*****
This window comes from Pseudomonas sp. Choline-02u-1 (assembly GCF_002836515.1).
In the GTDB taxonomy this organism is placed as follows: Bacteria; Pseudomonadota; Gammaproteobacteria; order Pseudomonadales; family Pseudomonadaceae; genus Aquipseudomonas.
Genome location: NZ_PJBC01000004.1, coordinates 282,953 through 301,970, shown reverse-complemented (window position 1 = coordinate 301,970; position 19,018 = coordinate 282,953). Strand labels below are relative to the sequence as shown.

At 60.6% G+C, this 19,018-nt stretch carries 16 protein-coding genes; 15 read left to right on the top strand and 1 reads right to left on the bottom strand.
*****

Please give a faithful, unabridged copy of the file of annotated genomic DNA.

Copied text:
This window comes from Pseudomonas sp. Choline-02u-1 (assembly GCF_002836515.1).
In the GTDB taxonomy this organism is placed as follows: Bacteria; Pseudomonadota; Gammaproteobacteria; order Pseudomonadales; family Pseudomonadaceae; genus Aquipseudomonas.
Genome location: NZ_PJBC01000004.1, coordinates 282,953 through 301,970, shown reverse-complemented (window position 1 = coordinate 301,970; position 19,018 = coordinate 282,953). Strand labels below are relative to the sequence as shown.

At 60.6% G+C, this 19,018-nt stretch carries 16 protein-coding genes; 15 read left to right on the top strand and 1 reads right to left on the bottom strand.